Intangible assets stem from the research and development spending required for these specialty ingredients, which establishes intellectual property that protects them from replication. The company has more than 850 product-related patents and patents pending, in addition to a number of established trademarks. Although no individual patent or trademark is material to the business, we believe they are valuable in aggregate as they make the company’s offerings more difficult to replicate. Ingredion expects that demand for its specialty ingredients will continue to grow more than twice the rate of its commodity ingredients. Specialty margins are also more than twice as high as commodity margins, as Ingredion commands more favorable pricing power for its specialty products. Accordingly, the proportion of companywide sales from specialty ingredients has been rising slowly but steadily, reaching 28% in 2017 from only 21% as recently as 2013.

For wide-moat flavor and fragrance companies, research and development spending as a percentage of sales typically exceeds 8%. For Ingredion’s specialty ingredients business, R&D accounts for 3% of sales, indicating that although intangible assets are present, they are not as strong as those of moatier operators. For Ingredion’s commodity-grade operations, the wet milling process by which raw materials are processed into starches and sweeteners provides few inroads for differentiation, preventing the company from establishing a cost advantage over peers. Although commodity ingredient processing has historically served as the company’s core function, this will continue to change over the foreseeable future as Ingredion makes incremental investments in expanding its specialty volume, both organically and via acquisition.

Given the scale of Ingredion’s commodity operations, the qualitative evidence for a companywide moat is arguable. However, the quantitative evidence is strong. Ingredion’s ROICs have consistently exceeded the company’s weighted average cost of capital in recent years. Based on our calculations, ROICs have averaged 11.5% over the trailing 10-year period, safely above our assumed 8.2% WACC. Due primarily to an improving product mix driving very modest margin expansion, our midcycle ROIC forecast sits slightly above 12%, and we feel confident that economic profits will persist at least 10 years into the future. Although corn prices, Ingredion’s key input cost, can fluctuate significantly, half of Ingredion’s core sales are priced on a cost-plus basis, which essentially locks in returns roughly in line with the company’s cost of capital. For the remaining half of core sales, the company’s active hedging strategy should help minimize ROIC volatility in the years to come. As evidence of the stability of its business, Ingredion generated positive economic profits during both the financial crisis and the North American corn drought of 2012.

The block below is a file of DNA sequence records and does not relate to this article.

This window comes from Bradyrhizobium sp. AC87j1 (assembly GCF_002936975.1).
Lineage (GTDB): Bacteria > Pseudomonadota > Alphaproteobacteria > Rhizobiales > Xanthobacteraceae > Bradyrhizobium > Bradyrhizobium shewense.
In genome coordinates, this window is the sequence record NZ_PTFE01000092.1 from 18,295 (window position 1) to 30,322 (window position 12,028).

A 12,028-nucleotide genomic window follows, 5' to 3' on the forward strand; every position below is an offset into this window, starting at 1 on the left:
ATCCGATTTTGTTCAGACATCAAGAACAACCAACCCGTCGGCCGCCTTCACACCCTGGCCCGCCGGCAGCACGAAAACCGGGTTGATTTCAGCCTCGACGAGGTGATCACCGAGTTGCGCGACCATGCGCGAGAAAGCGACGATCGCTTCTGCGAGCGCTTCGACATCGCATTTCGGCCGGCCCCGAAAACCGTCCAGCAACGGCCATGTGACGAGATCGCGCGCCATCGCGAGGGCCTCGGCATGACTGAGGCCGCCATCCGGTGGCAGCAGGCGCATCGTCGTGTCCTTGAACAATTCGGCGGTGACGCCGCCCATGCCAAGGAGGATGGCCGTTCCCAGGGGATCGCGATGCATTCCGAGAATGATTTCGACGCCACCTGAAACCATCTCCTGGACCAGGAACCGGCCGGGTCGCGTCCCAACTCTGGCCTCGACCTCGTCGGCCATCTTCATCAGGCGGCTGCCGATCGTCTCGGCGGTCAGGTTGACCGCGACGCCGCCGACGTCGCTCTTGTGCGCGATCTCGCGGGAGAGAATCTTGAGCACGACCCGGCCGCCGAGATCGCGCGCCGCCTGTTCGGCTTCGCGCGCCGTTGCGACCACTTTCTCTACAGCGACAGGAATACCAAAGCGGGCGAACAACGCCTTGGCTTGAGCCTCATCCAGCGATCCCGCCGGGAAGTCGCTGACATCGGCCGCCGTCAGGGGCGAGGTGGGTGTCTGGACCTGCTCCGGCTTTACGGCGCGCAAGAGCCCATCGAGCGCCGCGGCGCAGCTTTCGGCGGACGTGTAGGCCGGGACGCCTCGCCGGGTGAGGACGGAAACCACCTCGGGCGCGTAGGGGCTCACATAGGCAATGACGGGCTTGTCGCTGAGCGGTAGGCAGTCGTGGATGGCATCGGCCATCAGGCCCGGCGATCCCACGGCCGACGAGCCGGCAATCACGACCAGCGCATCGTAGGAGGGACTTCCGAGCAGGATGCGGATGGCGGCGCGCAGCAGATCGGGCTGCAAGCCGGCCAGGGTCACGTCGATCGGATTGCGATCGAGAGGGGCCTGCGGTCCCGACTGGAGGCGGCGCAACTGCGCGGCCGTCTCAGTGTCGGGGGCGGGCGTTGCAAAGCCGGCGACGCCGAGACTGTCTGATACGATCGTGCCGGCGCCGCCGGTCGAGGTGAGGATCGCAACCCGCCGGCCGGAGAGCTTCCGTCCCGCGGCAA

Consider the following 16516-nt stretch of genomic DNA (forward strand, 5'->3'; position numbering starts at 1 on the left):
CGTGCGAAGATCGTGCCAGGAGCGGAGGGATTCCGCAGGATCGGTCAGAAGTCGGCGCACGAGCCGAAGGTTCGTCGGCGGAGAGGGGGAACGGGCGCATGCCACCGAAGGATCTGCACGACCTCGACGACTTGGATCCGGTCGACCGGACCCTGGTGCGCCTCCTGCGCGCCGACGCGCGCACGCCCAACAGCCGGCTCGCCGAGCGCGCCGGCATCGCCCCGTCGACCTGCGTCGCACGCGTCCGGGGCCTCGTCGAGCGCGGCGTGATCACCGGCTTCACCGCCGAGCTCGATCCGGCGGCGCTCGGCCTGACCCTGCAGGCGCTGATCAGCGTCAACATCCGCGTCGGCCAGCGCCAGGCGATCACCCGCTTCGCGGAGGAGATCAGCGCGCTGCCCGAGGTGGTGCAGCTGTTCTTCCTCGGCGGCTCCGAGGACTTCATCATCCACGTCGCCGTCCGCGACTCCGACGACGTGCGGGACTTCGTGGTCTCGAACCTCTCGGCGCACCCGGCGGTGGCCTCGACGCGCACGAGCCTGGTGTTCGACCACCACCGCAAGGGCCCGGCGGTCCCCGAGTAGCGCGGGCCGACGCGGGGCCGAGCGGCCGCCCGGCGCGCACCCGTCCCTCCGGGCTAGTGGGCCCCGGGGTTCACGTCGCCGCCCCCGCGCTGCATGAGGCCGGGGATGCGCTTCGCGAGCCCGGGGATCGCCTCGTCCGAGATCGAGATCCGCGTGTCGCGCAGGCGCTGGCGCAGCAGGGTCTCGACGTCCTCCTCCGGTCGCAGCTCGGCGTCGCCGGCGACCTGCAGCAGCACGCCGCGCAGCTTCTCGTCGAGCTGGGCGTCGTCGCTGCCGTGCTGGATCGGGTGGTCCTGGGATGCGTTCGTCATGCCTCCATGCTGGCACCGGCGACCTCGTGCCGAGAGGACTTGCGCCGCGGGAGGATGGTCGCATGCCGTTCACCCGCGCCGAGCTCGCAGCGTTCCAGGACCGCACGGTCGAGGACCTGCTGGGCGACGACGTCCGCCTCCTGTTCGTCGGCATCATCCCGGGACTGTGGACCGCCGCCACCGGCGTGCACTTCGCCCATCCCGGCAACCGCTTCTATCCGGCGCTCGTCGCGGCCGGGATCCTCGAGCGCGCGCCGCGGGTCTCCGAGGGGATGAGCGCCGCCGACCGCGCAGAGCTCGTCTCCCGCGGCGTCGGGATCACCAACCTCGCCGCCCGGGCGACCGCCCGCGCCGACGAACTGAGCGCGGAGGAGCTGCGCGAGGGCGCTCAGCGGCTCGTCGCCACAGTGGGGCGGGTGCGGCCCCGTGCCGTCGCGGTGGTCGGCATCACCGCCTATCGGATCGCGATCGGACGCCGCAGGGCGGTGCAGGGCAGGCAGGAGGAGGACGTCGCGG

Stable Cash Flows Reduce Risk
We assign a medium fair value uncertainty rating to Ingredion. The company’s cash flows are generally quite stable, revenue cyclicality is low, and financial leverage is manageable. Ingredion’s consistent free cash flow generation should allow the company to sustain its strong financial condition and capitalize on value-accretive, tuck-in merger and acquisition opportunities when they arise.

Corn input costs represent a significant source of uncertainty for Ingredion; the company’s hedging efforts are focused largely on its North American corn purchases and corn prices have been highly volatile in recent years. For example, a significant drought in North America could prove highly problematic. Although corn could be sourced abroad, the associated incremental transportation costs would probably weigh on profitability. Cash flows could also be heavily affected by geopolitical instability, particularly given Ingredion’s market leadership in Pakistan as well as its exposure to Korea and various South American economies. Although its significant exposure to developing economies should more often than not drive attractive volume growth, GDP growth in these regions can fluctuate meaningfully from year to year. The company has plants in more than 40 countries.

Regardless, sales and profits have been relatively steady in recent years, and the company’s raw material hedging strategy and cost-plus contracts for its nonspecialty core products help to reduce earnings volatility. These dynamics improve our conviction in forecasting future cash flows. Even in the wake of the financial crisis and the North American corn drought in 2012, operating margins remained in the high single digits.

The company has exhibited prudent capital allocation and wise decisions regarding mergers and acquisitions, avoiding value destruction and favoring strong value creation. Management has been friendly to shareholders in recent years thanks to a careful balance of dividend growth and share buybacks. The company targets a dividend payout ratio of 25%-30% and should have no problem maintaining this.

Seth Goldstein does not own (actual or beneficial) shares in any of the securities mentioned above. Find out about Morningstar’s editorial policies.